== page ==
Yesterday I asked my followers on tumblr what their current struggles are in their creative endeavors (this question is always open, find me on social media or email firstname.lastname@example.org), and got a few great responses. They felt so universal and have been difficulties that I’ve faced before, so I wanted to dedicate a full post to them.
The first response I received was this, “I make music in a band, and being the vocalist my biggest road block is finding new subjects to write about.”
That’s why I want to talk about what I call Gathering, though I can’t take credit for the term as it came from my sister, an author, when I was reaching out to her with similar concerns. Gathering is a what I now consider a normal and needed phase of any and all creative pursuits. Periodically there comes a time when what you need is to actually take a break from focused practice and production, and break out.
That might mean simply experimenting with a different medium or subject matter for a while (or a different instrument, say), or just being around friends, taking a road trip, or seeing all the movies that are in the theater this week. Some might call this a taking a break, but there’s a nuance here. A break is needed when you are exhausted and need to rebuild your lost vital energy stores. When you don’t even have energy to cook yourself dinner or see friends. Gathering is needed when you’ve got all the energy you need for life, or even to show up in front of the page, but, for various reasons, you’ve suddenly got nothing to give to your art.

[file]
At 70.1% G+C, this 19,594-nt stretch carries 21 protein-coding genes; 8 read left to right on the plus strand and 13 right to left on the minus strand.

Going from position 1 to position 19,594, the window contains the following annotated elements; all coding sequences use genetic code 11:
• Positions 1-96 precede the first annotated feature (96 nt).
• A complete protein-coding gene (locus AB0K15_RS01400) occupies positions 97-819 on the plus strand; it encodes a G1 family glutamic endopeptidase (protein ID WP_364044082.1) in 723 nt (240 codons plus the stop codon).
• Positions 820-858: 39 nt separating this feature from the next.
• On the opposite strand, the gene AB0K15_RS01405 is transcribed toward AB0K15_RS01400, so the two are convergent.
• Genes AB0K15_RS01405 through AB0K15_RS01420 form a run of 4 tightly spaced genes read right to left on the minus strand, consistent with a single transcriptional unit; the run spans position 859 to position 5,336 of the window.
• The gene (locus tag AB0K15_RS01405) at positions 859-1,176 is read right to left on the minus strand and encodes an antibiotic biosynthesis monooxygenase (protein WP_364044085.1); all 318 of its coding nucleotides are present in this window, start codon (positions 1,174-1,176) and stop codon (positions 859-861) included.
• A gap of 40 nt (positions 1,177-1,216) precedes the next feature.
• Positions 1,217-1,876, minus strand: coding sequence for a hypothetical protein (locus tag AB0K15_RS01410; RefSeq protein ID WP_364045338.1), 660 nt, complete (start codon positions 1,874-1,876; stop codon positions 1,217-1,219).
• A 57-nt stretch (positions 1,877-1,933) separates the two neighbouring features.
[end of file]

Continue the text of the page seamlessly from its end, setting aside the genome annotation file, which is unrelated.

The place of gathering is not a place to rest, and I’ve noticed that it’s important to keep it in check or it can get added to a list of excuses for engaging in distractions rather than doing your work. It requires honesty with yourself and trust. It is also very different than “waiting for inspiration.” If you wait for inspiration you’ll rarely create. The muse doesn’t make house calls, you’ve got to continue showing up to her mountain and hiking her trails.
When you’re dedicated to your art most down time becomes a time of gathering. Gathering what? Inspiration. Light. Angles. Stories. Remember what lights your heart aflame, and how to stoke the flames of others. When you need it, if you’ve forgotten, compassionately give yourself this time to remember that this passion is endless, and you’ll suddenly be in awe that you ever “ran out” of subject matter.